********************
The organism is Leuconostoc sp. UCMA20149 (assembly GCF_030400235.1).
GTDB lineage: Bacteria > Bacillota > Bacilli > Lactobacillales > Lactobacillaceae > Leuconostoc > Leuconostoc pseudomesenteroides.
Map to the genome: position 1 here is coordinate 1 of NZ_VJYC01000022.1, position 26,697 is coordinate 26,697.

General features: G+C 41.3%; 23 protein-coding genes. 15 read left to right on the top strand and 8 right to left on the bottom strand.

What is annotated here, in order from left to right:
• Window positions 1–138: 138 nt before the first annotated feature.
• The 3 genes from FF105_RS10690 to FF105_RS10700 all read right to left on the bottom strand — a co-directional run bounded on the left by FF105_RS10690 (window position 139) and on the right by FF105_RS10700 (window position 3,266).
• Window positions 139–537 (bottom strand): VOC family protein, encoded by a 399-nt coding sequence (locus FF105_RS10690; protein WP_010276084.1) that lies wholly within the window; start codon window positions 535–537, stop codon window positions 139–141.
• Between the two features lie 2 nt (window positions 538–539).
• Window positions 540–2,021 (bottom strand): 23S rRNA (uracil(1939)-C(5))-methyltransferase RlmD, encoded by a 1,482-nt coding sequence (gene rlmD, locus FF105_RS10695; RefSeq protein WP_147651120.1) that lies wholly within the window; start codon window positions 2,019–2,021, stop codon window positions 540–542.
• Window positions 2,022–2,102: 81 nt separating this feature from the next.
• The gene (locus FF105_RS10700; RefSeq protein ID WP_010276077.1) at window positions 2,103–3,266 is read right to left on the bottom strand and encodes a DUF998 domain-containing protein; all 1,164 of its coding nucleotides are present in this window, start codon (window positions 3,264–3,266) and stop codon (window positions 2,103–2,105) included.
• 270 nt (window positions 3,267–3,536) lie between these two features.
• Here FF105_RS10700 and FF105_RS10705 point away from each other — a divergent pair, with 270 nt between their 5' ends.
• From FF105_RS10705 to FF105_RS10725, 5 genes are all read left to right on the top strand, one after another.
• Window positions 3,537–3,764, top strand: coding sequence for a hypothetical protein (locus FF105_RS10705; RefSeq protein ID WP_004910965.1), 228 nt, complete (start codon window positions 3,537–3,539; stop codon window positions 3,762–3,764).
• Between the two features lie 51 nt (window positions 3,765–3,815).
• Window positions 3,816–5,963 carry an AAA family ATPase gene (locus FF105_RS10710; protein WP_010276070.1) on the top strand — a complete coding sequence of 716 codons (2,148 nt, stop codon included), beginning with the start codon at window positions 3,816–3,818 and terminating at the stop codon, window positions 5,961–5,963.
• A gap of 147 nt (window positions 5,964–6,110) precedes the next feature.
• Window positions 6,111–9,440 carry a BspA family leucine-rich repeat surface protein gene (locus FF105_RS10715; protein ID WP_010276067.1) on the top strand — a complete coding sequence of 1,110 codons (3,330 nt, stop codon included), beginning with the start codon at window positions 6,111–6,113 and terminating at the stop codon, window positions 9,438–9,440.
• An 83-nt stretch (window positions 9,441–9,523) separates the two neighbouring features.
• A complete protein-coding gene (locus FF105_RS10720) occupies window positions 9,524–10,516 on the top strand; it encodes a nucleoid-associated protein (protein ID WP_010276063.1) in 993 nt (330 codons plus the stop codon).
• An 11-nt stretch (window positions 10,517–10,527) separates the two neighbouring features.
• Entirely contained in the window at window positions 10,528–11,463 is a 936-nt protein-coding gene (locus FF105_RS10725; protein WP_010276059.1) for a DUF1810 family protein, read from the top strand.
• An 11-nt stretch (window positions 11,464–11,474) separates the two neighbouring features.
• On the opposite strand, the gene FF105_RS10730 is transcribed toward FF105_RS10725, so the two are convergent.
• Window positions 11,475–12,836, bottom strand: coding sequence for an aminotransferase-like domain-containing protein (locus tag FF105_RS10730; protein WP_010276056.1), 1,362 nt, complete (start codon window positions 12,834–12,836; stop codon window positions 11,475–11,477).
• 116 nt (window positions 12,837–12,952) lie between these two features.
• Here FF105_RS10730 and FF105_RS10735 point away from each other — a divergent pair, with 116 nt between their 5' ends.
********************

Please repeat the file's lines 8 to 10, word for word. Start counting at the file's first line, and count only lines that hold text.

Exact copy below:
• Window positions 139–537 (bottom strand): VOC family protein, encoded by a 399-nt coding sequence (locus FF105_RS10690; protein WP_010276084.1) that lies wholly within the window; start codon window positions 535–537, stop codon window positions 139–141.
• Between the two features lie 2 nt (window positions 538–539).
• Window positions 540–2,021 (bottom strand): 23S rRNA (uracil(1939)-C(5))-methyltransferase RlmD, encoded by a 1,482-nt coding sequence (gene rlmD, locus FF105_RS10695; RefSeq protein WP_147651120.1) that lies wholly within the window; start codon window positions 2,019–2,021, stop codon window positions 540–542.